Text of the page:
This is not to say that there is not a valuable place for mobile applications in the mix of marketing strategies for publishers and technology companies.
Good functionality with good content being fed into it is a winning combination on any platform.
But if we were to speed up the clock and have this discussion a year from now, I do not think that people will be waxing as sanguine about the AppStore as they are today - and not just because of Google's Android mobile platform hitting the scene.
The Future of Mobile Web Applications: A Standardized Environment?
Real applications, as opposed to the lightly gussied-up browser substitutes that most publishers toss up as mobile applications, take time and thoughtfulness to develop and to roll out carefully.
Yes, a Safari browser is a somewhat different platform than a Chrome browser, and so on, but it is not very realistic to compare the relatively minor differences in how these packages handle largely open web standards such as HTML compared to the larger, glaring differences between
- Blackberries and
- Android phones.
Mobile applications will be useful, but there is no practical way to expect publishers to deal cost-effectively with this broad array of approaches simply to get their content to and fro.
No amount of seductive ads by Apple or any other platform manufacturer is going to be able to conceal this basic fact, it would seem.
The truth is, of course, that many web pages are in fact driven by very sophisticated applications already, a fact that will be only accelerated by the emergence of HTML 5, which does more to merge programming functionality into the web environment than previous versions of the basic code for web pages.
The architecture of today's Google Chrome browser hints at where this is really taking us.
When you have more than one page open in a Chrome browser, each tabbed page is its own separate program process on your computer. If one tabbed page has a problem, it can stop functioning without affecting the other opened pages.
In other words, Chrome as a browser is actually a multi-process program execution environment.
To put it another way, it really does not matter whether you are running a web page or an application, as long as you can get to it easily in a standardized access environment.
Why bother with a page of apps and a separate set of web page bookmarks when you can have one unified environment where you can access whatever is important to you? Once you have that kind of environment, people will want to have billions of choices filtered by a good search engine or recommendation service rather than a few thousand apps that have to be "mother-may-I"ed through Apple before they can be accessed.
The iPhone AppStore has been a very clever and useful marketing mechanism that has allowed Apple to make its platform more palatable and useful in a highly controlled way that is appropriate for any emerging technology.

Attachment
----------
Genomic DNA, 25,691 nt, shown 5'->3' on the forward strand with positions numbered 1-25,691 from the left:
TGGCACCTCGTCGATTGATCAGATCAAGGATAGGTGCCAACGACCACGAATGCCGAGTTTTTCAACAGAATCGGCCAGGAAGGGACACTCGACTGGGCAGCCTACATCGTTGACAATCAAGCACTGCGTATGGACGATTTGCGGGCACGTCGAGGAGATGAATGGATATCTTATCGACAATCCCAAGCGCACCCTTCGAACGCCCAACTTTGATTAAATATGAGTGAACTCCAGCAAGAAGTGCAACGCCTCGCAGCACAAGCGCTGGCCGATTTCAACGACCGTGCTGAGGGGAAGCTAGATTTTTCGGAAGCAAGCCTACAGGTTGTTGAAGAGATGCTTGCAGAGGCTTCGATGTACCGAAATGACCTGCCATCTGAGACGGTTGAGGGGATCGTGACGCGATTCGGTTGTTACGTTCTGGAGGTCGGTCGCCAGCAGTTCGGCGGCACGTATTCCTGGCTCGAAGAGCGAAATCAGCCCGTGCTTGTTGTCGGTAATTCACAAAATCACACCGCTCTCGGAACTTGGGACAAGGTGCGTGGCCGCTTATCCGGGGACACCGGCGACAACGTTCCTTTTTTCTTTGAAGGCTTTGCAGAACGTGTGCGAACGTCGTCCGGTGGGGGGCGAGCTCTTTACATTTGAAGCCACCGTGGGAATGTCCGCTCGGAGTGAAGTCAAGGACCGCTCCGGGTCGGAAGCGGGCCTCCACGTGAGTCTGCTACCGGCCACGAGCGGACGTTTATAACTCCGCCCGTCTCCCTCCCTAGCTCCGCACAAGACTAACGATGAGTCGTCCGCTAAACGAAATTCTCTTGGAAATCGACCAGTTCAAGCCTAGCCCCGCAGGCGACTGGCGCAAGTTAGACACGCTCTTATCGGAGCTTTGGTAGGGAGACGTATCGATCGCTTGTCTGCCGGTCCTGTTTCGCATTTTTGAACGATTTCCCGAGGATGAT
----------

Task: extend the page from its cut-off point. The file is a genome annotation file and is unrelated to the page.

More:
Let's face it, the mobile web is still a work in progress, making the more sophisticated displays of some mobile apps far more appealing than dealing with the almost-good mobile web functionality that is available on most platforms today.
But given the already mature nature of the web that is awaiting better browsing via Chrome and other platforms that will not intentionally cripple web functionality to make more proprietary approaches more palatable to consumers, it is not likely that this artificial Compuserve-like era of iPhone applications can be expected to dominate the mobile content landscape very long.
iPhone apps will endure and even prosper for quite some time, to be sure, just as those early online services such as Compuserve managed to endure for several years after the emergence of the web.
But it will not take long for most content consumers to realize the difference between a transitional technology designed to bolster the margins of publishers and a more satisfying technology that connects them more effectively with the world at large.
As long as companies like Apple can create new frontiers of technology that entertain and delight high-end mobile content users, we will be hearing, "Yeah, there is an app for that" for quite some time.
But if history is any guide to the future, it is not likely that any one company will be able to keep that phrase rolling off of their clients' lips when more powerful substitutes are available that intrigue more people, more easily.
Yeah, there is a web for that, all right.
Originally written by John Blossom for Shore, and first published on September 7th, 2009 as Yeah, There's A Web For That: Where are Mobile Apps Really Taking Us?
About John Blossom
John Blossom's career spans more than twenty years of marketing, research, product management and development in advanced information and media venues, including major financial publishers and financial services companies, as well as earlier experience in broadcast media. Mr. Blossom founded Shore Communications Inc. in 1997, specializing in research and advisory services and strategic marketing consulting for publishers and consumers of content services. John Blossom is also the author of Content Nation a great book about "Surviving and Thriving as Social Media Changes Our Work, Our Lives, and Our Future".John Blossom -
Reference: Shore [ Read more ]